Whether you're watching your weight, tracking your health goals, or simply trying to add a few more health-conscious meals to your diet, salad is the one food that we seem to think we can overeat without consequence. For the most part, this is true: lettuce, cucumbers, tomatoes, carrots, and celery are good-for-you veggies that likely won't put you over your daily calorie count.
But the tastiest salads often contain fun additives that will pack on calories and fat if we're not careful. While you are certainly doing your health a big favor by trading in croutons (filled with empty calories) for vitamin-rich nuts, this topping should be used sparingly.
"Nuts are filled with healthy unsaturated fats, but if you’re grabbing handfuls at a time you can be downing tons of extra calories," says Toby Amidor, a registered nutritionist and dietitian and the author of The Greek Yogurt Kitchen: More Than 130 Delicious, Healthy Recipes for Every Meal of the Day. "For example, one ounce of almonds (23 almonds) contains 162 calories and 14 grams of fat. Eat 4-5 handfuls will give you about 4-5 ounces and hundreds of extra calories."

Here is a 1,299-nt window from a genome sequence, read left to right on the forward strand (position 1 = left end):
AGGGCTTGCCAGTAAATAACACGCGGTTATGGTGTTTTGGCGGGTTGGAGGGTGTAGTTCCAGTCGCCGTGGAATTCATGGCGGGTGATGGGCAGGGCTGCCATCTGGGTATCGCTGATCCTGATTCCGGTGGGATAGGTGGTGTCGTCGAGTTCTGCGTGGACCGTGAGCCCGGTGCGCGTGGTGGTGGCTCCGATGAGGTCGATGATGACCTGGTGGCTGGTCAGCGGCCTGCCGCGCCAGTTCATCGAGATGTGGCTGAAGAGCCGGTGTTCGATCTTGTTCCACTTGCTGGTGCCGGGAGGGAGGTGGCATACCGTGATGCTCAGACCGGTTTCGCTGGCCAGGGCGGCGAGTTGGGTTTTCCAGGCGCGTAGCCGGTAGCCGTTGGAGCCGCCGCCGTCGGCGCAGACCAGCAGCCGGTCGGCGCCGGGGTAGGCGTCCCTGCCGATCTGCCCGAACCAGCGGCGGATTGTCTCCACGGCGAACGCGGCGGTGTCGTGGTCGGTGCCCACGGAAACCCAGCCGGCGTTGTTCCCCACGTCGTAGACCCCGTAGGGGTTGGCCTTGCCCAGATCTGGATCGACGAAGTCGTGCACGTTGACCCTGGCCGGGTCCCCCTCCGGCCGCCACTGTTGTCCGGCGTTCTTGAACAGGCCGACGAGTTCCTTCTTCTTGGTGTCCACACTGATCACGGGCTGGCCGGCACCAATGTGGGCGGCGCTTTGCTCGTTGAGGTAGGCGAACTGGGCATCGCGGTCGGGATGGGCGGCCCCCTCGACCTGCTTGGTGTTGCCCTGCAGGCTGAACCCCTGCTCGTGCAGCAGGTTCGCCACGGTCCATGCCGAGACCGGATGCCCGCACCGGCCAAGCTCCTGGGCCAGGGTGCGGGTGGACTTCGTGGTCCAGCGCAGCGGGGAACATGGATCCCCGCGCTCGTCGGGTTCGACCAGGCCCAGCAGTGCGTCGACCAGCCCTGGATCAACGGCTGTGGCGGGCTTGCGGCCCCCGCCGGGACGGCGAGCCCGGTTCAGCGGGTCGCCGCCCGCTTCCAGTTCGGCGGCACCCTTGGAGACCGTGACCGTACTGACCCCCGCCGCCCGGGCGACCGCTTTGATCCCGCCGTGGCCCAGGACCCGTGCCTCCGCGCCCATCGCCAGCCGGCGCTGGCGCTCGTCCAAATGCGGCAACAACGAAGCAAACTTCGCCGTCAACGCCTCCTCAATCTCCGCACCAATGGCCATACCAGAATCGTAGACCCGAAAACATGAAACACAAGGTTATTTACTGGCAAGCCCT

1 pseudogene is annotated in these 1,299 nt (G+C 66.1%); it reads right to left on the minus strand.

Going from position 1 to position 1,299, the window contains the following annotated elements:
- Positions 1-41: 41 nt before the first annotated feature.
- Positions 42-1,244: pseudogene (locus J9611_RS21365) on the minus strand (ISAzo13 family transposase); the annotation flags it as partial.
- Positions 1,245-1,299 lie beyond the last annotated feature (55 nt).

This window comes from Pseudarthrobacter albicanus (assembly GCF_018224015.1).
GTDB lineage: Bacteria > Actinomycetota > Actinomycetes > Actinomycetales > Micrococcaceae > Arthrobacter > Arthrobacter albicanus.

Of course, you may be wondering about salad dressing. Amidor says another common salad problem can happen when we pour too much oil on our otherwise healthy meal.
“With 120 calories per ANY tablespoon of oil, if you are using 1 cup of oil in a salad dressing that serves four that’s 480 calories EXTRA per person just from the oil that is just not necessary,” Amidor says.
When in doubt, fill your salad bowl with veggies and fruit and then go easy with added fats — no matter how much delicious flavor they pack.